I recently had an interesting experience. I was sat on a step, looking across the road. I saw about four or five pieces of litter – bottles and cans. They were about 15 foot from a rubbish bin. I then went into Grumpy Old Man mode.

The idle tossers could not be bothered to clean up behind themselves.

For those who might have doubts about the use of the word “tosser”, according to the Concise Oxford English Dictionary, it means a contemptible person. Contempt is feeling that someone is worthless or beneath consideration: a bit harsh, but I am happy with it.

Tosser seems a reasonable word for a person who tosses their litter in the expectation that another will clear up behind them. Why did they not put their litter in the bin?

I then went into adult mode. There is some litter: some drunk or thoughtless or uncaring person left it there but I could sort it out. I walked over, put it in the bin. I showed myself not to be a tosser so was content.

I do not need to boast further, but I will. I stopped between Model Cottage and the stables to pick up an abandoned pizza box.

So what? Well, I saw a comment in the paper about how councillors should take a lead on our very real littler problem. I then saw the light. All it takes is all of us who are not tossers and who care about our island to pick up any litter we see and put it in the nearest bin.

I believe the Honourable Speaker already does this, leading by example. This would be a real start in getting rid of the litter left by the tossers. It would make a difference. Not an enormous one but it would be a start.

Do not do what I did the first time round, which is to be grumpy and blame anyone I could.

Do not try and shift the responsibility on to any group: parents, teens, drunks, prisoners, the uncaring, St Helena Government and its officials, or our the councillors. I dealt with the bit I saw and will always try to adopt that approach.

What this approach means is that any real blighted areas will start to stand out. Then there is something to investigate and deal with, only using the law if necessary.

So do not be a tosser. Pick up rubbish when you see it. Thank you.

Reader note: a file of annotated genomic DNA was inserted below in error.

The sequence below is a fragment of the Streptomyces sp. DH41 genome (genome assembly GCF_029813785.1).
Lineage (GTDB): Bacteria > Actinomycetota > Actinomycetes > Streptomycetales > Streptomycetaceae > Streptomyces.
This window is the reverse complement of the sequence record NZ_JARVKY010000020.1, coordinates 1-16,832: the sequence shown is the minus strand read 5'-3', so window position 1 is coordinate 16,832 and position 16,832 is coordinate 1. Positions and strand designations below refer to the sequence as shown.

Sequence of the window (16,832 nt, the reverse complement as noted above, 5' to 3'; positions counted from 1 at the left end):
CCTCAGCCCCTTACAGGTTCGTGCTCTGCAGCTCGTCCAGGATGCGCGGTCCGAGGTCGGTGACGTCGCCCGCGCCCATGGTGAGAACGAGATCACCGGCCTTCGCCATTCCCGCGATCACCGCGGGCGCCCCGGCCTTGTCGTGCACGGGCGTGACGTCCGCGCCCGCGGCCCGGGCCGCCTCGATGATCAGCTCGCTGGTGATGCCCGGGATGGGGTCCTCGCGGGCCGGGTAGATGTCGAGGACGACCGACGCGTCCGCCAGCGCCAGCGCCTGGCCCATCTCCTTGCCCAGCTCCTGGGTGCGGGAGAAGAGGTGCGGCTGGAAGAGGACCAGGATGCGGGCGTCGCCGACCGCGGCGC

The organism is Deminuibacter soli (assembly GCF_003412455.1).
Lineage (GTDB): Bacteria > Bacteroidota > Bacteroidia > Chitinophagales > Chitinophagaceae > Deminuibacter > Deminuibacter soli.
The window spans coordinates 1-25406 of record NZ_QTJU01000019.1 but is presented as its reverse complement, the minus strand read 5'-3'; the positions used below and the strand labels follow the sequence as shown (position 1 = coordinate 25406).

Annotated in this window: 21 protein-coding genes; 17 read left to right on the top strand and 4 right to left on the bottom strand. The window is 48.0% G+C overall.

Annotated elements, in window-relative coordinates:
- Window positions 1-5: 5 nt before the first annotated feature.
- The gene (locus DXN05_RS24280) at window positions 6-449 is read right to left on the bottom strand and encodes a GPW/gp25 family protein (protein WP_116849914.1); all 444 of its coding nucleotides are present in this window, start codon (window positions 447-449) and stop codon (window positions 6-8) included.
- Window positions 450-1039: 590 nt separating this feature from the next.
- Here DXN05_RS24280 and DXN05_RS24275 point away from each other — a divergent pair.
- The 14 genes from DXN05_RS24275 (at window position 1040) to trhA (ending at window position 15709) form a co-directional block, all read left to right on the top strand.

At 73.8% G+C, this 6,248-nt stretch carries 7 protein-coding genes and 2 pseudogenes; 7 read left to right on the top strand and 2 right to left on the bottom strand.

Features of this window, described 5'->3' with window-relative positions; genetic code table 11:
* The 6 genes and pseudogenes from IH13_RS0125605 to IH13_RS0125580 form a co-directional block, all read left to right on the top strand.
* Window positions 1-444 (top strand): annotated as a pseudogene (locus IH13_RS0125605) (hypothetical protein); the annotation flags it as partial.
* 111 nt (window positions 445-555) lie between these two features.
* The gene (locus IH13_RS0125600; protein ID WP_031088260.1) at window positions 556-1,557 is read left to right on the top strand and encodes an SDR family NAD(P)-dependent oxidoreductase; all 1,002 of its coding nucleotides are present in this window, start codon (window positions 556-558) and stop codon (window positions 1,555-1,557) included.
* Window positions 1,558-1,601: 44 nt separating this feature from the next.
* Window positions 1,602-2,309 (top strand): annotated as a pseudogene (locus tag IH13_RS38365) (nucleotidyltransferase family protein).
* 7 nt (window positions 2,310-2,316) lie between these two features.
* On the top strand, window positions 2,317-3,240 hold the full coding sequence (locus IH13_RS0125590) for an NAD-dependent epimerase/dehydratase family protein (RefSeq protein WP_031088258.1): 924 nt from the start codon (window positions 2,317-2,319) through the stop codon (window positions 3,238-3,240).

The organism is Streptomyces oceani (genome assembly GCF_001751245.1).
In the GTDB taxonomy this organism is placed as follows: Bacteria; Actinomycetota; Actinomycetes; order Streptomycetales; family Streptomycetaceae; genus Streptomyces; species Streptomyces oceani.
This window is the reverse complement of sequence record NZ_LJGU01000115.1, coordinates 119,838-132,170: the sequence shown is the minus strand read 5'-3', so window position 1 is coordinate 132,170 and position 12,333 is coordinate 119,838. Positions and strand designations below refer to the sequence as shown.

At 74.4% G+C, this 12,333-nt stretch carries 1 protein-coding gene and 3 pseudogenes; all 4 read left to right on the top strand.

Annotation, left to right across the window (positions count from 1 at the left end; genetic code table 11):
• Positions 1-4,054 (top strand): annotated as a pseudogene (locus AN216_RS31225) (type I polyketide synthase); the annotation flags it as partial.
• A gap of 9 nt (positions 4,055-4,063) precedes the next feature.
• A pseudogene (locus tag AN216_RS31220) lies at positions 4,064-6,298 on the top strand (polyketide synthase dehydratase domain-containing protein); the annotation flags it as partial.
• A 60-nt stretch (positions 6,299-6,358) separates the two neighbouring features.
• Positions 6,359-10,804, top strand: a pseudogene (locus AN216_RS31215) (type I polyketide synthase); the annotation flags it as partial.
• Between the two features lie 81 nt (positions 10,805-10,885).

• In his closing speech to the adjournment debate, chief secretary Roy Burke said that he personally was not a… what the councillor said. “I have great sympathy with the Honourable Nigel Dollery’s problem,” he said. “I live very close to him and quite often pick up litter myself, so I am not one of those people he referred to earlier… without using the word.”

Fishing directors ‘declined council talks’ as vessel lay idle

MFV Extractor, by Bruce Salt. Click to see full gallery
MFV Extractor, by Bruce Salt. Click to see full gallery

A lack of public information about the future of St Helena’s first offshore fishing vessel has been called “extremely disturbing” by a councillor – after months without a single fish being caught.

Public funds helped to pay for the MFV Extractor, which began landing large catches from the sea mounts around the island soon after arriving in James Bay in April 2014. But fishing  ceased in late 2014, with no formal explanation.

The Hon Corinda Essex raised a question about the future use of the Extractor at the March 2015 meeting of Legislative Council. But she was told it was a matter for the private company set up to run it.

Extractor's crew got a hero's welcome. Picture: Bruce Salt
Extractor’s crew got a hero’s welcome (Bruce Salt)

She said the directors at Saint Marine Resources Limited (SMRL) had declined to meet councillors to say what was happening.

The company issued a statement in February 2015 saying they hoped to use the vessel for maritime training and off-shore fishing within three months, eventually building up crews who could operate the vessel in rotation.

It said: “It was hoped that the MFV Extractor would return to operation in January 2015.

“Sadly, following the tragic death of skipper Trevor Thomas and subsequent notification from other crew members that they no longer wish to continue their involvement in this venture, the company is now in the process of exploring alternative options.

“The Directors of SMRL recognise the significant contributions to the fishing industry in general made by skipper Trevor Thomas along with other crew members.”